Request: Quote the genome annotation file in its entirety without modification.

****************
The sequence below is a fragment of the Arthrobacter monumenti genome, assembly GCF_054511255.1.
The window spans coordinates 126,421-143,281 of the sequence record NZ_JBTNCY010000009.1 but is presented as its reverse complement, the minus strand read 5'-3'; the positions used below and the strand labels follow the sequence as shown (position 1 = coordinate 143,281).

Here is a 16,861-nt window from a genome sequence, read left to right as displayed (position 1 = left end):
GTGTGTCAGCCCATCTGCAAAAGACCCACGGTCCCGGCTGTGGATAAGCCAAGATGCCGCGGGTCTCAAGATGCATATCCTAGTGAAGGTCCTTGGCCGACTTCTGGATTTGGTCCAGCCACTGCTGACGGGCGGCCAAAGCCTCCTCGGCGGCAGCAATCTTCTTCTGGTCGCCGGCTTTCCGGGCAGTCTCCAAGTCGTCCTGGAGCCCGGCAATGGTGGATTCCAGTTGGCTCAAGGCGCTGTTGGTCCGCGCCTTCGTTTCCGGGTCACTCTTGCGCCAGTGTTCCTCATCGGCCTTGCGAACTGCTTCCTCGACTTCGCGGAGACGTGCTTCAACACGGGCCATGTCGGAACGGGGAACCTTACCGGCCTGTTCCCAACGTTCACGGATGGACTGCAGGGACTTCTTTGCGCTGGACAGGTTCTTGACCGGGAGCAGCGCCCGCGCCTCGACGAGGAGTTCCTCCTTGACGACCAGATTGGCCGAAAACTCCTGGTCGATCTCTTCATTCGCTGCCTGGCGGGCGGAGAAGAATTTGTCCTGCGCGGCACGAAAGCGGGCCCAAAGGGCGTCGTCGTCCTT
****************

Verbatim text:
The sequence below is a fragment of the Arthrobacter monumenti genome, assembly GCF_054511255.1.
The window spans coordinates 126,421-143,281 of the sequence record NZ_JBTNCY010000009.1 but is presented as its reverse complement, the minus strand read 5'-3'; the positions used below and the strand labels follow the sequence as shown (position 1 = coordinate 143,281).

Here is a 16,861-nt window from a genome sequence, read left to right as displayed (position 1 = left end):
GTGTGTCAGCCCATCTGCAAAAGACCCACGGTCCCGGCTGTGGATAAGCCAAGATGCCGCGGGTCTCAAGATGCATATCCTAGTGAAGGTCCTTGGCCGACTTCTGGATTTGGTCCAGCCACTGCTGACGGGCGGCCAAAGCCTCCTCGGCGGCAGCAATCTTCTTCTGGTCGCCGGCTTTCCGGGCAGTCTCCAAGTCGTCCTGGAGCCCGGCAATGGTGGATTCCAGTTGGCTCAAGGCGCTGTTGGTCCGCGCCTTCGTTTCCGGGTCACTCTTGCGCCAGTGTTCCTCATCGGCCTTGCGAACTGCTTCCTCGACTTCGCGGAGACGTGCTTCAACACGGGCCATGTCGGAACGGGGAACCTTACCGGCCTGTTCCCAACGTTCACGGATGGACTGCAGGGACTTCTTTGCGCTGGACAGGTTCTTGACCGGGAGCAGCGCCCGCGCCTCGACGAGGAGTTCCTCCTTGACGACCAGATTGGCCGAAAACTCCTGGTCGATCTCTTCATTCGCTGCCTGGCGGGCGGAGAAGAATTTGTCCTGCGCGGCACGAAAGCGGGCCCAAAGGGCGTCGTCGTCCTT